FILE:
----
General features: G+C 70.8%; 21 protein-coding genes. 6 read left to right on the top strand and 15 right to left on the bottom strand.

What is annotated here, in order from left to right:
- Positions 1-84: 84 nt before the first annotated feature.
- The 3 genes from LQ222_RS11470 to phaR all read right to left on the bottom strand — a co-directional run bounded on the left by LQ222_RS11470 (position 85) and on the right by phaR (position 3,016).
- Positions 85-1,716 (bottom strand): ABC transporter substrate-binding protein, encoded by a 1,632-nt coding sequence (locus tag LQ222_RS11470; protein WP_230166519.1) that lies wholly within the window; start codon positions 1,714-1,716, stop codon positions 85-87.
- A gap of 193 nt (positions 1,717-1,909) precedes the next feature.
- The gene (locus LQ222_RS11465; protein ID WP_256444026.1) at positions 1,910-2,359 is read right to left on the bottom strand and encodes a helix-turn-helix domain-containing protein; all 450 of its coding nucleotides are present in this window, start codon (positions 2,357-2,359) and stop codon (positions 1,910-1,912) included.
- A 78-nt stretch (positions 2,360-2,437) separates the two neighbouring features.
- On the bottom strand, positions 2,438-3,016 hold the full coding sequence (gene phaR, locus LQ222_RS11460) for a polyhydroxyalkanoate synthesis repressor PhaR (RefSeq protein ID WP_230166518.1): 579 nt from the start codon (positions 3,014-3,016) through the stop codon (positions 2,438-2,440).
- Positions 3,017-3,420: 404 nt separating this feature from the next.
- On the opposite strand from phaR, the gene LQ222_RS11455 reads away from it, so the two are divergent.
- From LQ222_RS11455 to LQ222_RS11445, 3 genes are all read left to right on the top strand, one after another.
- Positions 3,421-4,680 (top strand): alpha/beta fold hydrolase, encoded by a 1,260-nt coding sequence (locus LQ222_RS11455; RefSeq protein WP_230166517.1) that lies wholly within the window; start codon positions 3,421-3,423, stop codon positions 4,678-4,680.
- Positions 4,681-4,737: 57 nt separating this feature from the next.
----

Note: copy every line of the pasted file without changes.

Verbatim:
General features: G+C 70.8%; 21 protein-coding genes. 6 read left to right on the top strand and 15 right to left on the bottom strand.

What is annotated here, in order from left to right:
- Positions 1-84: 84 nt before the first annotated feature.
- The 3 genes from LQ222_RS11470 to phaR all read right to left on the bottom strand — a co-directional run bounded on the left by LQ222_RS11470 (position 85) and on the right by phaR (position 3,016).
- Positions 85-1,716 (bottom strand): ABC transporter substrate-binding protein, encoded by a 1,632-nt coding sequence (locus tag LQ222_RS11470; protein WP_230166519.1) that lies wholly within the window; start codon positions 1,714-1,716, stop codon positions 85-87.
- A gap of 193 nt (positions 1,717-1,909) precedes the next feature.
- The gene (locus LQ222_RS11465; protein ID WP_256444026.1) at positions 1,910-2,359 is read right to left on the bottom strand and encodes a helix-turn-helix domain-containing protein; all 450 of its coding nucleotides are present in this window, start codon (positions 2,357-2,359) and stop codon (positions 1,910-1,912) included.
- A 78-nt stretch (positions 2,360-2,437) separates the two neighbouring features.
- On the bottom strand, positions 2,438-3,016 hold the full coding sequence (gene phaR, locus LQ222_RS11460) for a polyhydroxyalkanoate synthesis repressor PhaR (RefSeq protein ID WP_230166518.1): 579 nt from the start codon (positions 3,014-3,016) through the stop codon (positions 2,438-2,440).
- Positions 3,017-3,420: 404 nt separating this feature from the next.
- On the opposite strand from phaR, the gene LQ222_RS11455 reads away from it, so the two are divergent.
- From LQ222_RS11455 to LQ222_RS11445, 3 genes are all read left to right on the top strand, one after another.
- Positions 3,421-4,680 (top strand): alpha/beta fold hydrolase, encoded by a 1,260-nt coding sequence (locus LQ222_RS11455; RefSeq protein WP_230166517.1) that lies wholly within the window; start codon positions 3,421-3,423, stop codon positions 4,678-4,680.
- Positions 4,681-4,737: 57 nt separating this feature from the next.